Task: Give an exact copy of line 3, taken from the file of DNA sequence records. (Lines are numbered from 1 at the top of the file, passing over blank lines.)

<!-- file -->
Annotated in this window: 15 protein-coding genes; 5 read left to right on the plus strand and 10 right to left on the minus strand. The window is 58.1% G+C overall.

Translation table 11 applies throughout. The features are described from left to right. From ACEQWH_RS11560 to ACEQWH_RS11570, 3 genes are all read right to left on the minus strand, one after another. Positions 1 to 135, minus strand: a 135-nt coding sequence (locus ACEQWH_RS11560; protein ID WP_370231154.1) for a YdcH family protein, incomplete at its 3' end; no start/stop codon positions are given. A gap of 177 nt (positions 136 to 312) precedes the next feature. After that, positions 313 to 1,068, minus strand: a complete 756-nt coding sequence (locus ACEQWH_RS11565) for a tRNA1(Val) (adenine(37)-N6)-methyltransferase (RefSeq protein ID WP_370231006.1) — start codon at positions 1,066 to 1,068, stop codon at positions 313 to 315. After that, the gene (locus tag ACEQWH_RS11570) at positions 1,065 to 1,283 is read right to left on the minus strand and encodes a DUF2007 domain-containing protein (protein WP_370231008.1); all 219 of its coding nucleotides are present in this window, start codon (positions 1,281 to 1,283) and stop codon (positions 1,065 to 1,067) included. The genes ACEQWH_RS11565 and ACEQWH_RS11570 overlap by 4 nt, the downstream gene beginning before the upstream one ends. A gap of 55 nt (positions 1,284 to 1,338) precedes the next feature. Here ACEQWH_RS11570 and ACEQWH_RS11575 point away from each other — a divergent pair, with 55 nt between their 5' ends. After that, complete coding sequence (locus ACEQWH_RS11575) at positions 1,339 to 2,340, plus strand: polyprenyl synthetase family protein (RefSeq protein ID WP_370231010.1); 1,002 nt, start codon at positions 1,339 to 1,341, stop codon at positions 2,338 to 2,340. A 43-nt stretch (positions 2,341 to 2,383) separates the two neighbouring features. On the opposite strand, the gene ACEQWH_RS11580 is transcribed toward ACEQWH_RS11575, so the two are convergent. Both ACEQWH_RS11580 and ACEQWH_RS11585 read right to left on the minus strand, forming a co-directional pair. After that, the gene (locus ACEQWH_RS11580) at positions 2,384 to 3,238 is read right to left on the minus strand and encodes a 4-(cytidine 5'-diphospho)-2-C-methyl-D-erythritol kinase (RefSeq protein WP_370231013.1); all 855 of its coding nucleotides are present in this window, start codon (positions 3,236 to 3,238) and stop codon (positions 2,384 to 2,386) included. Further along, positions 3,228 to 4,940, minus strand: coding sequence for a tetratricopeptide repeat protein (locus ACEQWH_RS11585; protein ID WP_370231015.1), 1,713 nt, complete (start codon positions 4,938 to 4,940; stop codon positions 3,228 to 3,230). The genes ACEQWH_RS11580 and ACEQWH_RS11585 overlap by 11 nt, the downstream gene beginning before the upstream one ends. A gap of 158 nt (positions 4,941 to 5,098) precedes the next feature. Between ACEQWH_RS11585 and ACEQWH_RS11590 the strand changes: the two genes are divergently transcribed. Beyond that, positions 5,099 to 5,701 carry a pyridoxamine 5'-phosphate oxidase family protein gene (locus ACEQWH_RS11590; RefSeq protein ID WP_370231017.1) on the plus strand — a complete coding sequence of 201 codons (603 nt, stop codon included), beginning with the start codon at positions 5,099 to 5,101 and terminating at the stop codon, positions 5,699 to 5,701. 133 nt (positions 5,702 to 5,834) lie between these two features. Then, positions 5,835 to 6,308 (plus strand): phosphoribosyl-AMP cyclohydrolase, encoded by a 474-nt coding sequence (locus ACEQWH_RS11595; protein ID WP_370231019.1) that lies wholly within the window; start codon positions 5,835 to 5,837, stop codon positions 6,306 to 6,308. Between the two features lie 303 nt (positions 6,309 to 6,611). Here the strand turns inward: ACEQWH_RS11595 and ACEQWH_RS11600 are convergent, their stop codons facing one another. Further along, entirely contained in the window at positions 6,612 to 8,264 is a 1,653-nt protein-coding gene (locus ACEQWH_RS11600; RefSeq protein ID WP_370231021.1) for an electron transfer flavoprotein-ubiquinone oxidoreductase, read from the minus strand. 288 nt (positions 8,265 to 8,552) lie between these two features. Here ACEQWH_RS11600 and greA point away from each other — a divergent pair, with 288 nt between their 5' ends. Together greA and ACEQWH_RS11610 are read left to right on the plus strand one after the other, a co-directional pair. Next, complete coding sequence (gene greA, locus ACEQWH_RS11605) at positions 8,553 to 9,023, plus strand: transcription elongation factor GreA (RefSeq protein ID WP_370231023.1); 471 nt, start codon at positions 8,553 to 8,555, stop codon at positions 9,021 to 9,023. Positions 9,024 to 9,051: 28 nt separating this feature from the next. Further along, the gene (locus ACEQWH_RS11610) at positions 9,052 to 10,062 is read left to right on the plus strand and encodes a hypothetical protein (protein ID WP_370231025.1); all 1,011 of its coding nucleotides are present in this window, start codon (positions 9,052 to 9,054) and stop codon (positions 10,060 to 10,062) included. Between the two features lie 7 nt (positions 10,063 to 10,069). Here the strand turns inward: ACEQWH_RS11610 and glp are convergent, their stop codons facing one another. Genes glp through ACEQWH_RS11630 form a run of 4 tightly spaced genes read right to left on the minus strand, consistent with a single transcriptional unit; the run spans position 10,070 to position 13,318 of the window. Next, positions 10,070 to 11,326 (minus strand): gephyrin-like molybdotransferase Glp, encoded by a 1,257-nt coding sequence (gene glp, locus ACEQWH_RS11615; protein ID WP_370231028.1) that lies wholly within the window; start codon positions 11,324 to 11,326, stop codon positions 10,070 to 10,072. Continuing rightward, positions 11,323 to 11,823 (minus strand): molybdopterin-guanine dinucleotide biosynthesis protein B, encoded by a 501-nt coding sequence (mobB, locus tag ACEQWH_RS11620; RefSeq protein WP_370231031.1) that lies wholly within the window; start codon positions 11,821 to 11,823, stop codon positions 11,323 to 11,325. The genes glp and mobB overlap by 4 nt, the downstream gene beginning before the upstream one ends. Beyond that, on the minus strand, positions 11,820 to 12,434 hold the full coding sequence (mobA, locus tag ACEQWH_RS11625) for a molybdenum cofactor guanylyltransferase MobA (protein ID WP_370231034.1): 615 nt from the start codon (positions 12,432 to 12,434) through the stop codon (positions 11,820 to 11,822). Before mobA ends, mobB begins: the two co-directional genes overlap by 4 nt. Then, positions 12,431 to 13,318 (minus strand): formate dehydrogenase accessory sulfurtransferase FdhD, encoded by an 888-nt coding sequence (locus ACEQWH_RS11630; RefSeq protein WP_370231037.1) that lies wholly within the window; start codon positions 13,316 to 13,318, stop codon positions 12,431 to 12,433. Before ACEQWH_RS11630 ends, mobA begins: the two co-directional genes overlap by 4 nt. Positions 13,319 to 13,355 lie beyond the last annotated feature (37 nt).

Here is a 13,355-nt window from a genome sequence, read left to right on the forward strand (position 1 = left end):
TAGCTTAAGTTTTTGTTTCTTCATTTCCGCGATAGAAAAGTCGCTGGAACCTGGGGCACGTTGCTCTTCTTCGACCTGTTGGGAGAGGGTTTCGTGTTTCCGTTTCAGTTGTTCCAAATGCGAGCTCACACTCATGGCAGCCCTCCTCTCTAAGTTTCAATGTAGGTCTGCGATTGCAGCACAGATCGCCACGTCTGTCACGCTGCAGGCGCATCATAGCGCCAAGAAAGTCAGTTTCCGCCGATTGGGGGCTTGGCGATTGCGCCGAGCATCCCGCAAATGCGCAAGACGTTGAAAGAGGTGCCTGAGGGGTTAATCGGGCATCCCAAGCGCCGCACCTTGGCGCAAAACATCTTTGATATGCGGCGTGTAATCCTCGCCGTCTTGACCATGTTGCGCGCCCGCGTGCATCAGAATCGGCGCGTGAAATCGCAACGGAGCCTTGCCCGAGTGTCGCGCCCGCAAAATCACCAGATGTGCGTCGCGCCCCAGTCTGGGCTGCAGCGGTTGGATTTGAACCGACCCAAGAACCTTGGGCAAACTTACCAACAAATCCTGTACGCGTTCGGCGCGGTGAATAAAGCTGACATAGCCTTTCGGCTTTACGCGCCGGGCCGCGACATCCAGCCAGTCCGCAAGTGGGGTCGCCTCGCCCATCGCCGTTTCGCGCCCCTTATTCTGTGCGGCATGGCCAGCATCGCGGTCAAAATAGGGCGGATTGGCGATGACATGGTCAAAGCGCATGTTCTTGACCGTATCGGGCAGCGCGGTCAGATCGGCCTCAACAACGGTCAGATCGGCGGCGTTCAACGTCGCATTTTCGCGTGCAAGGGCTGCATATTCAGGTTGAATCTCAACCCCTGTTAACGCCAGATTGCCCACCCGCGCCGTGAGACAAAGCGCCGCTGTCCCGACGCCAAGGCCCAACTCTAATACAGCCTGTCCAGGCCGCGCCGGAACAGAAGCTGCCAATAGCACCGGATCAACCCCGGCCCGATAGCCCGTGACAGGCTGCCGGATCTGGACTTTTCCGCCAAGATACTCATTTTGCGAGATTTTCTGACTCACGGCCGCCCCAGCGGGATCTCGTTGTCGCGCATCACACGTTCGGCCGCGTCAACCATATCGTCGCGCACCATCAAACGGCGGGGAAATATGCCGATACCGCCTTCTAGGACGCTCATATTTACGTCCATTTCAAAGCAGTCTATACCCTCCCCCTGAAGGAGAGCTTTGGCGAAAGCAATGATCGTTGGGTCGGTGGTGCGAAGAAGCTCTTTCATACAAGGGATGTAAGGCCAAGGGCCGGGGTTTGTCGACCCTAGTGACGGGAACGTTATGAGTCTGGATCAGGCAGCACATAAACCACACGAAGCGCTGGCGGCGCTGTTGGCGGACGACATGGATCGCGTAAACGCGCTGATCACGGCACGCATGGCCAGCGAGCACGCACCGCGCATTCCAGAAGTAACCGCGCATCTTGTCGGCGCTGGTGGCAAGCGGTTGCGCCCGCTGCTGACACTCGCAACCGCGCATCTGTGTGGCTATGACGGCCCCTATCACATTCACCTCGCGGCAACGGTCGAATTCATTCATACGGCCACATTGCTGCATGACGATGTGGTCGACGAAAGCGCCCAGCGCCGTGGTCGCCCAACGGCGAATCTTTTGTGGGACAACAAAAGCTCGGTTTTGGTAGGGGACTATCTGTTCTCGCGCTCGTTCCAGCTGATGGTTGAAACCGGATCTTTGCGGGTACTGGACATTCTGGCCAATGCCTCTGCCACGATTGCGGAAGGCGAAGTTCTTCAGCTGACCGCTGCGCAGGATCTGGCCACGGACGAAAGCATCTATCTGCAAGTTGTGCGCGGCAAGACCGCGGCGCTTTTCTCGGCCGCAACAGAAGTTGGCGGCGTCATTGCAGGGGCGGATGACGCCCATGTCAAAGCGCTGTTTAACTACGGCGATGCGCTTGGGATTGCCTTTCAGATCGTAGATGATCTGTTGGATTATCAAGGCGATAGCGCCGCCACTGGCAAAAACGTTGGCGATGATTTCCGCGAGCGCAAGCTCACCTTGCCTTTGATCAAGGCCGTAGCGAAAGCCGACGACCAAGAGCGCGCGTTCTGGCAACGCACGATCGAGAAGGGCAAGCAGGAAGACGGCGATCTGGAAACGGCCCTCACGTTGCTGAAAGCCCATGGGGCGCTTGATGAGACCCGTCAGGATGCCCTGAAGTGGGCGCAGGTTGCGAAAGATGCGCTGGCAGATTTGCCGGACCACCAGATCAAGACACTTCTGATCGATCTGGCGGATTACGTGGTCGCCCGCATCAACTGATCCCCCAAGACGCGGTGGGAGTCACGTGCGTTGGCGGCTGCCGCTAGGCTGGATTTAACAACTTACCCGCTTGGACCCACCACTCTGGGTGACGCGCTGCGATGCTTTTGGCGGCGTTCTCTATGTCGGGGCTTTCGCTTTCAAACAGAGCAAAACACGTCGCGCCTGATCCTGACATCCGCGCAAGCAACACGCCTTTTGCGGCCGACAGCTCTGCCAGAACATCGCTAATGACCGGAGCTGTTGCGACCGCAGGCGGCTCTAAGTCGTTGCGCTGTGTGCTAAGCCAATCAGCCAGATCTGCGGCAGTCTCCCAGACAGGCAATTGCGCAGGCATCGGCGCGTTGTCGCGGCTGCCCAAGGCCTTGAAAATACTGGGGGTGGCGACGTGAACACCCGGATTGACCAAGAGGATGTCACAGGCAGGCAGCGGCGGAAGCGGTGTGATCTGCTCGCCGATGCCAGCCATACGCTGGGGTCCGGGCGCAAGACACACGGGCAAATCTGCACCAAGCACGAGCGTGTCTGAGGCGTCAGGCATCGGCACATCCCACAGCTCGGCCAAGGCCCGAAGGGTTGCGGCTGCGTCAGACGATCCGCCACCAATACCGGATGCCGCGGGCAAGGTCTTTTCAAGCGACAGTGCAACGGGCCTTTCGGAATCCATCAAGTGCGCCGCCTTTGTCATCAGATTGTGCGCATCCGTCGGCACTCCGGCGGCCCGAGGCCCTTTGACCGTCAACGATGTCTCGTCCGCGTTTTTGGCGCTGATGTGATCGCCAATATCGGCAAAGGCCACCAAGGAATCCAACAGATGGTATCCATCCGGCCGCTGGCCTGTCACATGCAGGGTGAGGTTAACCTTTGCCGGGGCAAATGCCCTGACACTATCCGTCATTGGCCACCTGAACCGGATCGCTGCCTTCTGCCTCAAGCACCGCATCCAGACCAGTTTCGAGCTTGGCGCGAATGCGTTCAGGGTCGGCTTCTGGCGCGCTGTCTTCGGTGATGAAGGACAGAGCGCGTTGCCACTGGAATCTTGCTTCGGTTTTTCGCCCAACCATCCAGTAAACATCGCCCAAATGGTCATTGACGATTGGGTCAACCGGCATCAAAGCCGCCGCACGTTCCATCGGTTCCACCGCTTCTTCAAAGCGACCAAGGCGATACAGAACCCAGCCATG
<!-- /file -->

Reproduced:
Here is a 13,355-nt window from a genome sequence, read left to right on the forward strand (position 1 = left end):